How to Reduce the Child Penalty in Incomes After Women Give Birth

A new study by Emily Nix, an assistant professor of finance and business economics in the Marshall School of Business at the University of Southern California and Martin Eckhoff Andresen from Statistics Norway, finds that after giving birth women’s incomes on average drop significantly — by about 40 percent in the United States. And this so-called “child penalty” lingers for years. On average, new fathers experience no such hit to their earnings.

The researchers found that women in heterosexual couples see their pay shrink — whether due to staying home to care for the newborn, shifting to part-time work or other reasons. That drop persists for at least five years and likely longer. In same-sex couples, the birth mother’s income fell 13 percent after childbirth, along with a 5 percent drop for her partner. But within two years, the birth mother caught up with her partner. By four years after birth, the incomes of both mothers had fully recovered.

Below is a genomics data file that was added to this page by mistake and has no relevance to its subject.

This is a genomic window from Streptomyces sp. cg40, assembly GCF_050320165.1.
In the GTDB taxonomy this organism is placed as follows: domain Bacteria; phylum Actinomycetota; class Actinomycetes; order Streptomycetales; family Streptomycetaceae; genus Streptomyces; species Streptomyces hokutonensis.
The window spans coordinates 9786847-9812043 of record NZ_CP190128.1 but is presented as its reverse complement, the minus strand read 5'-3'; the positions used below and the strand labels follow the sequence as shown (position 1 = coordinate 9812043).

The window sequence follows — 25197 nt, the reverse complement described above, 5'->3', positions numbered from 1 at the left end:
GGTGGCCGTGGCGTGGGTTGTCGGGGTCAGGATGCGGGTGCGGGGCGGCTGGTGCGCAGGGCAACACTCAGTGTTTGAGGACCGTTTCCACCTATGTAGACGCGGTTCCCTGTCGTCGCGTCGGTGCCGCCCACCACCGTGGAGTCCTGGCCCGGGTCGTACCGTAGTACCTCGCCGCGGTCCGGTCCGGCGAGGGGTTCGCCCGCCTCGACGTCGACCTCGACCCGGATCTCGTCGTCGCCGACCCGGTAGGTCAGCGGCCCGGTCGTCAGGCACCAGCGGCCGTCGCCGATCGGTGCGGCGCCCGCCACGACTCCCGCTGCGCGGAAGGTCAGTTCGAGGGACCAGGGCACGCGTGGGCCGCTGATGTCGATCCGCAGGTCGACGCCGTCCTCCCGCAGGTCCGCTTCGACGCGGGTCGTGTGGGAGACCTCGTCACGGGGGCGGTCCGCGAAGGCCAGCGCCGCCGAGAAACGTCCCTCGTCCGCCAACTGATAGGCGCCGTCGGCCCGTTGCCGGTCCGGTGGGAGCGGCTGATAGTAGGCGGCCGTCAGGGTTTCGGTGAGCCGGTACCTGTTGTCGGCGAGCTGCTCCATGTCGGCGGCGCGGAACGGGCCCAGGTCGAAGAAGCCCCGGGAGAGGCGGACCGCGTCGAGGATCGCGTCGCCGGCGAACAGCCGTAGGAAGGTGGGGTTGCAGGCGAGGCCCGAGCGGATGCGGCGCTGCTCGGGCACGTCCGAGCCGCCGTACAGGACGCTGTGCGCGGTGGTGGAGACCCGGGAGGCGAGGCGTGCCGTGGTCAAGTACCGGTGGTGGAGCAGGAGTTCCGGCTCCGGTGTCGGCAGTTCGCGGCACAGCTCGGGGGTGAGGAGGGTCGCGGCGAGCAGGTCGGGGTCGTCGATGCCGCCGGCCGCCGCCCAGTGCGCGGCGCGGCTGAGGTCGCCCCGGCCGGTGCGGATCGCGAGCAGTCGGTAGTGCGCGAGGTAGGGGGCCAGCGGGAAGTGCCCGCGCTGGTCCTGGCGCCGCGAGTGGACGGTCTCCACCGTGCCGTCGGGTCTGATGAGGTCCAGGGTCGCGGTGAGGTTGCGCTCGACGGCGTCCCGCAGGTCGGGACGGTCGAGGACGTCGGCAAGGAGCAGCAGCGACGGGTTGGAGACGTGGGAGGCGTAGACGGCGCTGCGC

The researchers also found that subsidized high-quality child care reduces the child penalty by 25 percent. “It’s not going to totally close the gap,” Dr. Nix said, “but I would argue that 25 percent is much better than zero. It’s slow and steady, but it’s progress.”

The authors also found that paid paternity leave had no impact on the child penalty impacting women’s incomes after childbirth. “These results suggest that if policymakers wish to decrease the child penalty, they should focus on providing better child care to families,” the researchers wrote.

Dr. Nix joined the faculty at the University of Southern California in 2017 after conducting postdoctoral research at University College London. She is a graduate of the University of North Carolina at Chapel Hill, where she majored in mathematics and economics. Dr. Nix holds two master’s degrees and a Ph.D. in economics from Yale University.

The full study, “What Causes the Child Penalty and How Can It Be Reduced? Evidence from Same-Sex Couples and Policy Reforms,” can be accessed here.

Filed Under: Research/Study


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